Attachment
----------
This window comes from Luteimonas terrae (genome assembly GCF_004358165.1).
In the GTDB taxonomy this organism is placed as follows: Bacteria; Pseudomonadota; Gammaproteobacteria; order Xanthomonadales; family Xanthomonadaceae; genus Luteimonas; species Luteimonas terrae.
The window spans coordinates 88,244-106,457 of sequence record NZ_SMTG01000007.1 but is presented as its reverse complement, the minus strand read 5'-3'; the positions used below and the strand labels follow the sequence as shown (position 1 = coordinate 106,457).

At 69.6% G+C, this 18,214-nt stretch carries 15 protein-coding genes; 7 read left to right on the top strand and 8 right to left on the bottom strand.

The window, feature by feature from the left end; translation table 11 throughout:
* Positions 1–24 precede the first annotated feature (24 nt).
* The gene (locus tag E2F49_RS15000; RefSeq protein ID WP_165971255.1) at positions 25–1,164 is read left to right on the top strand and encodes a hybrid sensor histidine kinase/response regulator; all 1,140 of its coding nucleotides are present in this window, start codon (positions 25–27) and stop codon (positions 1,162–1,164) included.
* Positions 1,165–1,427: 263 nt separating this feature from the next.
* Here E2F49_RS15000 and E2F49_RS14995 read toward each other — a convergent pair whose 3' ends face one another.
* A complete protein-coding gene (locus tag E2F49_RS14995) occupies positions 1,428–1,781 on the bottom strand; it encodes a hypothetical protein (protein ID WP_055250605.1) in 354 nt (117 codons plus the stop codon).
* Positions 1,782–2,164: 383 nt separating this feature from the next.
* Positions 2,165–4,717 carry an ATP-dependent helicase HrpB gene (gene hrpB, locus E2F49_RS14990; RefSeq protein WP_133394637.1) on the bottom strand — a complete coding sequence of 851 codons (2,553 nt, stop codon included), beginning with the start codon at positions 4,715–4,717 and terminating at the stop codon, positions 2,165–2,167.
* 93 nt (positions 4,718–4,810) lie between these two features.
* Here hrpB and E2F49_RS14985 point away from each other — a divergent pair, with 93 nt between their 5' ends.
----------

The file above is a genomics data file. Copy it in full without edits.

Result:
This window comes from Luteimonas terrae (genome assembly GCF_004358165.1).
In the GTDB taxonomy this organism is placed as follows: Bacteria; Pseudomonadota; Gammaproteobacteria; order Xanthomonadales; family Xanthomonadaceae; genus Luteimonas; species Luteimonas terrae.
The window spans coordinates 88,244-106,457 of sequence record NZ_SMTG01000007.1 but is presented as its reverse complement, the minus strand read 5'-3'; the positions used below and the strand labels follow the sequence as shown (position 1 = coordinate 106,457).

At 69.6% G+C, this 18,214-nt stretch carries 15 protein-coding genes; 7 read left to right on the top strand and 8 right to left on the bottom strand.

The window, feature by feature from the left end; translation table 11 throughout:
* Positions 1–24 precede the first annotated feature (24 nt).
* The gene (locus tag E2F49_RS15000; RefSeq protein ID WP_165971255.1) at positions 25–1,164 is read left to right on the top strand and encodes a hybrid sensor histidine kinase/response regulator; all 1,140 of its coding nucleotides are present in this window, start codon (positions 25–27) and stop codon (positions 1,162–1,164) included.
* Positions 1,165–1,427: 263 nt separating this feature from the next.
* Here E2F49_RS15000 and E2F49_RS14995 read toward each other — a convergent pair whose 3' ends face one another.
* A complete protein-coding gene (locus tag E2F49_RS14995) occupies positions 1,428–1,781 on the bottom strand; it encodes a hypothetical protein (protein ID WP_055250605.1) in 354 nt (117 codons plus the stop codon).
* Positions 1,782–2,164: 383 nt separating this feature from the next.
* Positions 2,165–4,717 carry an ATP-dependent helicase HrpB gene (gene hrpB, locus E2F49_RS14990; RefSeq protein WP_133394637.1) on the bottom strand — a complete coding sequence of 851 codons (2,553 nt, stop codon included), beginning with the start codon at positions 4,715–4,717 and terminating at the stop codon, positions 2,165–2,167.
* 93 nt (positions 4,718–4,810) lie between these two features.
* Here hrpB and E2F49_RS14985 point away from each other — a divergent pair, with 93 nt between their 5' ends.